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Whether you are running an enterprise company or a consumer brand, social impact is now a critical component of every business strategy. While revenue will forever be a leading priority, this shift in perspective indicates the need for leaders to invest in strategies that marry profit and impact to ensure that consumers, clients and partners, and employees clearly understand the company’s mission and vision.
There are ample benefits in building a for-profit business model focused on social impact. Companies are more profitable with corporate social responsibility (CSR) efforts. Research from the Harvard Business Review shows companies with CSR programs increase sales revenue by up to 20% and new talent with innovative ideas is more likely to apply to companies with established CSR standards.
Ninety-four percent of Gen-Z now think companies should address pressing social and environmental issues, and if a company doesn’t, the likelihood of attracting strong talent significantly decreases. Similarly, 77% of consumers are more likely to support companies committed to making the world a better place through their CSR efforts and social impact focus.
So how do you strike a balance between influencing change on a social or environmental level and ensuring profitability? By centering your business model around a clear mission statement supported by data and education.
Before leaders can create any significant social impact, they must first fully understand the company’s mission and desired impact. Establishing a clear mission begins internally with key stakeholders identifying their core values and developing a single mission statement. Then the company must build a strong foundation and internal processes that move its mission forward, creating alignment across the entire company.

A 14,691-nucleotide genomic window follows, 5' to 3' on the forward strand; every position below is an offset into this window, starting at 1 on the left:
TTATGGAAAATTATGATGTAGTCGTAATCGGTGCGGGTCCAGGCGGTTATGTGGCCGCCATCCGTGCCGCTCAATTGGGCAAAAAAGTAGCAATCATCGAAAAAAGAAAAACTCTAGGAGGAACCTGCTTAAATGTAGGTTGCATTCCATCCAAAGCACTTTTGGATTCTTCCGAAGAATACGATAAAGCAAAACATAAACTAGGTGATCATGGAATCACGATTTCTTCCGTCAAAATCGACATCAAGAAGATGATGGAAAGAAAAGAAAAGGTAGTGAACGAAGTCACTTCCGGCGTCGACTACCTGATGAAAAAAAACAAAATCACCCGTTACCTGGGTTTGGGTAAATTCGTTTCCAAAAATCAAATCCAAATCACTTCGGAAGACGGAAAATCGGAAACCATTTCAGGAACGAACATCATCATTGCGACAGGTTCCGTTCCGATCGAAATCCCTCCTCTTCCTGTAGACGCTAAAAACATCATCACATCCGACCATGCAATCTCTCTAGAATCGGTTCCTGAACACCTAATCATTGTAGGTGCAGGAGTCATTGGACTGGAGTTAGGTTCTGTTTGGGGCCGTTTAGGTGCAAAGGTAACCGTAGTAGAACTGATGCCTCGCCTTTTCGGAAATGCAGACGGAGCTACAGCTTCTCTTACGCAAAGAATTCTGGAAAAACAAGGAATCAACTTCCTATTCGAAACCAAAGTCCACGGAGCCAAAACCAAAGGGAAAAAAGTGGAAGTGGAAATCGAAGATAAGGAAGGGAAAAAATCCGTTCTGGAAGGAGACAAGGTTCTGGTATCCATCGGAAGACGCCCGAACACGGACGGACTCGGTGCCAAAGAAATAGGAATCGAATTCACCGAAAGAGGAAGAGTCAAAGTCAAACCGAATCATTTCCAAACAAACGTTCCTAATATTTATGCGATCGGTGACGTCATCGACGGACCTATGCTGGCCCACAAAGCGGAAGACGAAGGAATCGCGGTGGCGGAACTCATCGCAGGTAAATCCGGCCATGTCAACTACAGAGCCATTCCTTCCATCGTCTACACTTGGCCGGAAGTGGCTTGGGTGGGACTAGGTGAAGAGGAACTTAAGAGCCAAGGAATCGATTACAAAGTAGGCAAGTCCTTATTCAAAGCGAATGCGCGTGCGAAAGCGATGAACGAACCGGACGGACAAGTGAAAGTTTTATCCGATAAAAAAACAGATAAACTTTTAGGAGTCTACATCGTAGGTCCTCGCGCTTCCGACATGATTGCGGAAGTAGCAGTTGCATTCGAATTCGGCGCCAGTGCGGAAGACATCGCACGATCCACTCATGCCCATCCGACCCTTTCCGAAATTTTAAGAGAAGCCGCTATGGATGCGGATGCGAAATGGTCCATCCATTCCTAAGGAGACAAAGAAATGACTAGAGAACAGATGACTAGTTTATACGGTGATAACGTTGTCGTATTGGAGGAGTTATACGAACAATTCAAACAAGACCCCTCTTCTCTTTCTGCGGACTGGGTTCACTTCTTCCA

Data and insights are integral to ignite social impact
The key to balancing corporate social impact and profitability is prioritizing data gathering and analysis. Data, measurement, monitoring and reporting are critical to any successful business and its leadership team’s ability to affect change.
Data-powered insights are at the core of balancing internal positive change and profitability as a company. This idea of using data to effect change is the most comprehensive way to understand your company internally and externally.
Figuring out how to measure social and financial performance to determine success and generate data helps establish that equilibrium. While monitoring for and reporting on data and findings are where real change begins to happen. For example, by tracking and reporting on the performance of their CSR initiatives, business leaders can identify key areas to invest in. They can also use the subsequent data to determine how these activities can be leveraged to generate profit and unlock new streams of revenue.
Through data collection and analysis, organizations can truly understand and measure the effectiveness of solutions. Companies should establish what data drives results that align with their mission so leadership knows what to prioritize and measure.